The Abubakar Shekau-led faction of Boko Haram has released a video showing members claiming to be from Niger State.
A footage seen by The Guardian Nigeria shows about 100 persons praying Eid in the heart of a bush before showing three fighters sending Eid greetings in Hausa, English and Fulfulde.
“It is we the Jamahatu Ali Sunna li Dawatul Jihad in the location of Niger State. We want to send our sallah salutation, first of all to our imam, Abu Muhammad Ibn Muhammad Abubakar Shekau,” a terrorist, dressed in a Nigerian police uniform said.
The dense forest there is a perfect haven for terrorists and if the group is able to consolidate its presence in Niger, it can easily target Abuja as well as to other states like Kwara and Kogi,” Bulama Bukarti, an analyst at the Tony Blair Institute for Global Change in London, said while reacting to the video.
South Africa-based Institute for Security Studies recently reported that Boko Haram is extending its reach from north-east Nigeria into the country’s north-west.
It added that the terrorists are taking advantage of old and new local conflicts and insecurities to further embed themselves in the area through violent extremism.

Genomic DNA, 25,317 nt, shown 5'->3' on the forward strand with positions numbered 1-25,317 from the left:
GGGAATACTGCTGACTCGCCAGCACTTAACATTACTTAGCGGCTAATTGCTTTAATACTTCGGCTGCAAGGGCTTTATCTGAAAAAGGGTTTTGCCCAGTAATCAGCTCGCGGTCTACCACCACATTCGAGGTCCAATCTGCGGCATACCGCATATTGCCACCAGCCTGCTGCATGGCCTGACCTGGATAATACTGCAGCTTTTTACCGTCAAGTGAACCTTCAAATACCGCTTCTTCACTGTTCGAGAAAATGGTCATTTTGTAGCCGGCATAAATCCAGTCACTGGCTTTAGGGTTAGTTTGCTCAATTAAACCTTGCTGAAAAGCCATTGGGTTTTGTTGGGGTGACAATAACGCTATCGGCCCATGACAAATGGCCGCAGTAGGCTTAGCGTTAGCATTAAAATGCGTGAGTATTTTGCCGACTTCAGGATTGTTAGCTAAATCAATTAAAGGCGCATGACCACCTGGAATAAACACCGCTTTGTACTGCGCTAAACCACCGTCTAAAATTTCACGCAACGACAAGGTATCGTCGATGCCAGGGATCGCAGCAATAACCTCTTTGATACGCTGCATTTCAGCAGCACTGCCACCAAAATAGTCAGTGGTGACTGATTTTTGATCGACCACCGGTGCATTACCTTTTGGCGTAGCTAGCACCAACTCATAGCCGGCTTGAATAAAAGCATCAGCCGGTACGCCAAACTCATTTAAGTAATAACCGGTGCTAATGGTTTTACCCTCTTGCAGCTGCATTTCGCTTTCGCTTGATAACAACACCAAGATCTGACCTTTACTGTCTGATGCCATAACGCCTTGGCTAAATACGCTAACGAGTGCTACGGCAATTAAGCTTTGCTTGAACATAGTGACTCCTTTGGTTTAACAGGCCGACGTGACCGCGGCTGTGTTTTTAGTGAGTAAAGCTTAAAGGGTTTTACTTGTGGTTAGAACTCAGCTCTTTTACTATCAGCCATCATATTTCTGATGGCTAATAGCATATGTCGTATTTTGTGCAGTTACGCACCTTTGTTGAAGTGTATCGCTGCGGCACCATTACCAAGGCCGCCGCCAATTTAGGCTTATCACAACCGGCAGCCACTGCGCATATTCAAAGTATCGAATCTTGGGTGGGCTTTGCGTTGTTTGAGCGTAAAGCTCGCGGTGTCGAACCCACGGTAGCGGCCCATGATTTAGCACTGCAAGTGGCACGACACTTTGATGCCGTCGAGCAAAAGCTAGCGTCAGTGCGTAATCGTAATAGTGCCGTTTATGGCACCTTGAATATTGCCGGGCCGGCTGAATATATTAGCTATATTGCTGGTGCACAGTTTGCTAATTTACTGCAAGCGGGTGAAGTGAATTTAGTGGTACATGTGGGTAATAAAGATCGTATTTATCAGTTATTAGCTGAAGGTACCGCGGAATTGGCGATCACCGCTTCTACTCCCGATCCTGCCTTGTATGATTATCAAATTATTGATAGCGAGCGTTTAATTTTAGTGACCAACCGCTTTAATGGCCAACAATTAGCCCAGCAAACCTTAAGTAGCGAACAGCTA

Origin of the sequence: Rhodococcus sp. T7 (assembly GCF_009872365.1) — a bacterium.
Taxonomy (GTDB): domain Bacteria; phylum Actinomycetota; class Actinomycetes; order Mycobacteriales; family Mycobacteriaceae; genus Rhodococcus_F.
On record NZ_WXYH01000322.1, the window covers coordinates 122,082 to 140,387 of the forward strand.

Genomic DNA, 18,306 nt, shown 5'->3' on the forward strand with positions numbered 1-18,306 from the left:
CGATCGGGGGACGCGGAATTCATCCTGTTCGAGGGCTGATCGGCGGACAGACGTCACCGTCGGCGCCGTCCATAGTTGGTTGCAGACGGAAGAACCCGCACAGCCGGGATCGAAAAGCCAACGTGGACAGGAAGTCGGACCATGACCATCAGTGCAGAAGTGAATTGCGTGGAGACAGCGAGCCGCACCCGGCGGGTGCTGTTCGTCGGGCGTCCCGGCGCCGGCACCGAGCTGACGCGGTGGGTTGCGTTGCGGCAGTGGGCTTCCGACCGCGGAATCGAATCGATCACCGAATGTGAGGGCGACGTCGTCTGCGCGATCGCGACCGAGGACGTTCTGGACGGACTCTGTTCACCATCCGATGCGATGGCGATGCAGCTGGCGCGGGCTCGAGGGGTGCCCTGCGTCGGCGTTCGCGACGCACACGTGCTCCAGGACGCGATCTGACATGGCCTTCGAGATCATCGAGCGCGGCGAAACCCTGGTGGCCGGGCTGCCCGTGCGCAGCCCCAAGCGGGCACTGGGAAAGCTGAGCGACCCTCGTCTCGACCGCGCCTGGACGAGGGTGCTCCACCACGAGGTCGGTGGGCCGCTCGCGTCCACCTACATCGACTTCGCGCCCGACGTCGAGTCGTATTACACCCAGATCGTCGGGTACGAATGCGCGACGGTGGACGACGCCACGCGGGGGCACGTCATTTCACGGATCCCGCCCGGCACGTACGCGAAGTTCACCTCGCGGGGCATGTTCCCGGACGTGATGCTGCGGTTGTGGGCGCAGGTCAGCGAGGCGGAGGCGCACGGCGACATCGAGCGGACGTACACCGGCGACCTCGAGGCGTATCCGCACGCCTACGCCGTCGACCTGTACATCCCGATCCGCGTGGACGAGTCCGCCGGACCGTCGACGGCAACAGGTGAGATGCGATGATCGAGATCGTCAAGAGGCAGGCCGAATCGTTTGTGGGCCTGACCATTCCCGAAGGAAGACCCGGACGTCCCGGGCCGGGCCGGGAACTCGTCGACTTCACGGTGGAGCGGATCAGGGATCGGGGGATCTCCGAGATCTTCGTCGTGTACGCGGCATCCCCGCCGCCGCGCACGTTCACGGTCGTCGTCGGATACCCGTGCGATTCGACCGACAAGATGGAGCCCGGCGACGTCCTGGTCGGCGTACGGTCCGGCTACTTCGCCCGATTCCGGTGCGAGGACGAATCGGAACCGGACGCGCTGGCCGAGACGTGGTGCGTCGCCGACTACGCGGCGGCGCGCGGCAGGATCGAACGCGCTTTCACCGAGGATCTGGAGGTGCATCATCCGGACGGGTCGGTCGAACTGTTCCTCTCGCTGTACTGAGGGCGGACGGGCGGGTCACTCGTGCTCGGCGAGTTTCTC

Since January 2019 thousands of people in the north-west states of Kaduna, Katsina, Sokoto and Zamfara have been killed or injured. Others have lost their livelihoods, at least 23 000 have been displaced and dozens have been abducted for ransom, nurturing an economy of violence, ISS Africa reported.
Communities in the north-west and north-central Nigeria, lacking state protection, are becoming increasingly vulnerable to the converging threats.
Boko Haram has killed more than 36,000 people and caused the displacement of nearly two million from their homes in northeastern Nigeria since 2009, Reuters reported.
The violence spilt over into neighbouring Sahel countries in 2015, especially in the Lake Chad region, where the borders of Cameroon, Chad, Niger and Nigeria converge.
Diffa, a city of 200,000 people located near the Nigerian border, has been repeatedly attacked.
The region is home to 120,000 refugees from Nigeria as well as 110,000 people internally displaced within Niger, according to UN data released in October.
The countries about Lake Chad, together with Benin, have set up a combined group, the Multinational Joint Task Force, to counter the terrorists. (Text, excluding headline, courtesy The Guardian)
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